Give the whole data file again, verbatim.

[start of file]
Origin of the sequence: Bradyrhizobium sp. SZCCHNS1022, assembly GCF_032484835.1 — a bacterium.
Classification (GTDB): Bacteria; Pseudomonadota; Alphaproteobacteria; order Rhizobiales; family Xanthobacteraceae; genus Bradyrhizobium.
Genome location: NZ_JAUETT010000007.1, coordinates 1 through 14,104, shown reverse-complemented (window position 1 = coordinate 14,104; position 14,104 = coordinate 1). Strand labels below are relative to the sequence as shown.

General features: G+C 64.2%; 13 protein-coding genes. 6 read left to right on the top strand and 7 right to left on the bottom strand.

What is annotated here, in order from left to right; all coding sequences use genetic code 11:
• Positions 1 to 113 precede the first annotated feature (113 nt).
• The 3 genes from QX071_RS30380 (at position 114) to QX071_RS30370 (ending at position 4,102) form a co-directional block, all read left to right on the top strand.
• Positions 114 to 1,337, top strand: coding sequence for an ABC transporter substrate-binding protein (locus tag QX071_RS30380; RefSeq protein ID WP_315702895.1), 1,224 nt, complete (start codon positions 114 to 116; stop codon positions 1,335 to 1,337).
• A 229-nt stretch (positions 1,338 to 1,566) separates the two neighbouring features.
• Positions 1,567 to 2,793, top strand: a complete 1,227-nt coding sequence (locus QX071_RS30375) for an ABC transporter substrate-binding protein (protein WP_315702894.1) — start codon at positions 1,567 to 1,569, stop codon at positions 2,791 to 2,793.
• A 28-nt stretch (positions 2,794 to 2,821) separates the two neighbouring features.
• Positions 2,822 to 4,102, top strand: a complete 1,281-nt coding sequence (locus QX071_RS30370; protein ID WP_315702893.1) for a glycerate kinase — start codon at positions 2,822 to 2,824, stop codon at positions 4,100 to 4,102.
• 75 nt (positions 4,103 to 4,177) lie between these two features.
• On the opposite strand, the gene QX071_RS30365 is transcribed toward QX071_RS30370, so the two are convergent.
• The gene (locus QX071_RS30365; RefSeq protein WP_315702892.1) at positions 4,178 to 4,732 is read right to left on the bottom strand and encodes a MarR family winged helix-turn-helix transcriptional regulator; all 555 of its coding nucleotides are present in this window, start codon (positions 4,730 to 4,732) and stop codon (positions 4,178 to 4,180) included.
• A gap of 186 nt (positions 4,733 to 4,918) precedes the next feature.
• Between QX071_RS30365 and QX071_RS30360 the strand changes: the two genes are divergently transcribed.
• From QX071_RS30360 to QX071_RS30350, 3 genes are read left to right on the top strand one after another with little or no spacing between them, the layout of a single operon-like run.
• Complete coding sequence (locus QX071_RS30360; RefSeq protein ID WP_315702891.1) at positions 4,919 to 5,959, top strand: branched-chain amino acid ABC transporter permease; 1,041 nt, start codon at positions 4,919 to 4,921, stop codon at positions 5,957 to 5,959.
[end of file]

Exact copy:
Origin of the sequence: Bradyrhizobium sp. SZCCHNS1022, assembly GCF_032484835.1 — a bacterium.
Classification (GTDB): Bacteria; Pseudomonadota; Alphaproteobacteria; order Rhizobiales; family Xanthobacteraceae; genus Bradyrhizobium.
Genome location: NZ_JAUETT010000007.1, coordinates 1 through 14,104, shown reverse-complemented (window position 1 = coordinate 14,104; position 14,104 = coordinate 1). Strand labels below are relative to the sequence as shown.

General features: G+C 64.2%; 13 protein-coding genes. 6 read left to right on the top strand and 7 right to left on the bottom strand.

What is annotated here, in order from left to right; all coding sequences use genetic code 11:
• Positions 1 to 113 precede the first annotated feature (113 nt).
• The 3 genes from QX071_RS30380 (at position 114) to QX071_RS30370 (ending at position 4,102) form a co-directional block, all read left to right on the top strand.
• Positions 114 to 1,337, top strand: coding sequence for an ABC transporter substrate-binding protein (locus tag QX071_RS30380; RefSeq protein ID WP_315702895.1), 1,224 nt, complete (start codon positions 114 to 116; stop codon positions 1,335 to 1,337).
• A 229-nt stretch (positions 1,338 to 1,566) separates the two neighbouring features.
• Positions 1,567 to 2,793, top strand: a complete 1,227-nt coding sequence (locus QX071_RS30375) for an ABC transporter substrate-binding protein (protein WP_315702894.1) — start codon at positions 1,567 to 1,569, stop codon at positions 2,791 to 2,793.
• A 28-nt stretch (positions 2,794 to 2,821) separates the two neighbouring features.
• Positions 2,822 to 4,102, top strand: a complete 1,281-nt coding sequence (locus QX071_RS30370; protein ID WP_315702893.1) for a glycerate kinase — start codon at positions 2,822 to 2,824, stop codon at positions 4,100 to 4,102.
• 75 nt (positions 4,103 to 4,177) lie between these two features.
• On the opposite strand, the gene QX071_RS30365 is transcribed toward QX071_RS30370, so the two are convergent.
• The gene (locus QX071_RS30365; RefSeq protein WP_315702892.1) at positions 4,178 to 4,732 is read right to left on the bottom strand and encodes a MarR family winged helix-turn-helix transcriptional regulator; all 555 of its coding nucleotides are present in this window, start codon (positions 4,730 to 4,732) and stop codon (positions 4,178 to 4,180) included.
• A gap of 186 nt (positions 4,733 to 4,918) precedes the next feature.
• Between QX071_RS30365 and QX071_RS30360 the strand changes: the two genes are divergently transcribed.
• From QX071_RS30360 to QX071_RS30350, 3 genes are read left to right on the top strand one after another with little or no spacing between them, the layout of a single operon-like run.
• Complete coding sequence (locus QX071_RS30360; RefSeq protein ID WP_315702891.1) at positions 4,919 to 5,959, top strand: branched-chain amino acid ABC transporter permease; 1,041 nt, start codon at positions 4,919 to 4,921, stop codon at positions 5,957 to 5,959.